[Haskell-cafe] Re: Seeking advice on a style question

Udo Stenzel u.stenzel at web.de
Fri Dec 29 20:12:22 EST 2006

Steve Schafer wrote:
> Here's the essence of the problem. If I have this:
>  process1 x y =
>    let u = foo x y;
>        v = bar u;
>        w = baz v
>    in  w
> I can easily rewrite it in point-free style:
>  process1 = baz . bar . foo

That should have been

  process1 = (.) (baz . bar) . foo

or something similar.  You might want to define suitable combinators if
you have this pattern more often:

  infix 8 .<
  (.<) = (.) . (.)
  process1 = baz . bar .< foo

> But if I have this:
>  process2 x y =
>    let u = foo x y;
>        v = bar u;
>        w = baz v u
>    in  w
> then I can't avoid naming and using an intermediate variable.

Turns out you can.

  process2 = \x y -> (\u -> baz (bar u) u) (foo x y)
           = \x y -> (\u -> (baz . bar) u u) (foo x y)
	   = \x y -> liftM2 (baz . bar) (foo x y)
	   = liftM2 (baz . bar) .< foo

In fact, you never need named values.  Read "How to Mock a Mockingbird"
by Richard Bird (if memory serves) or the documentation for the Unlamda
(esoteric) programming language to find out how or let Lambdabot do the
transformation to pointless style for you.

You don't need to go fully points free in every case.  In your original
example, only one intermediate (y01) was actually used more than once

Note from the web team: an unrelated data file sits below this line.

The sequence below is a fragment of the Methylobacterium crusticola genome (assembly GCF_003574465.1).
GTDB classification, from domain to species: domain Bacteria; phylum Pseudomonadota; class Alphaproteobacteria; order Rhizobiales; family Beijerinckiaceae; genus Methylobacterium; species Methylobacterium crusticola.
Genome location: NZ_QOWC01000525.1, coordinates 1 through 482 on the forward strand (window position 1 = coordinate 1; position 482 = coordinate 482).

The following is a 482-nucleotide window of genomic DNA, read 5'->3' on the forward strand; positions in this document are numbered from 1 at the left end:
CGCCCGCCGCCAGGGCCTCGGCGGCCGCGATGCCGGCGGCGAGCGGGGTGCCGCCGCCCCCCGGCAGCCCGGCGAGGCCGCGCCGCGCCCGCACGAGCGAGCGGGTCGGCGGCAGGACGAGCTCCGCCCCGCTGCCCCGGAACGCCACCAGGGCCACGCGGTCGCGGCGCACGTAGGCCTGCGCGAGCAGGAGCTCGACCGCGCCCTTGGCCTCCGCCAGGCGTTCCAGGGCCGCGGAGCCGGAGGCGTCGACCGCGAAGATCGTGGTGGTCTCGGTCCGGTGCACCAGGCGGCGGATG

and deserves naming.  Everything else can be composed with the help of
'uncurry'.  'liftM2' is also surprisingly useful, but it's use at the
type constructor (r ->) as in the last example probably deserves a name
of its own.

> The u in process2 is of no more value to me (pardon the
> pun) as the one in process1, but I am forced to use it simply because
> the data flow is no longer strictly linear.

Instead you could define intermediate functions by composing functions
with the help of a few combinators.  I guess, the construction (liftM2
(baz . bar)) could have a very meaningful name.  Some combinators might
also vanish if you reorder and/or tuple some of the arguments to
existing functions.

> The reason I brought up monads as a possible means of managing this
> problem is that the State, Reader and Writer monads already handle
> certain specific "shapes" of nonlinear data flow

Uhm... that could be said of Reader, but is no good description of the
others.  If you like, you could plug your y01 into a Reader Monad, but I
don't think it simplifies anything.  Sometimes naming values is simply
the right thing to do.

Even if you're on the right track, you'll get run over if you just sit there.
                -- Will Rogers
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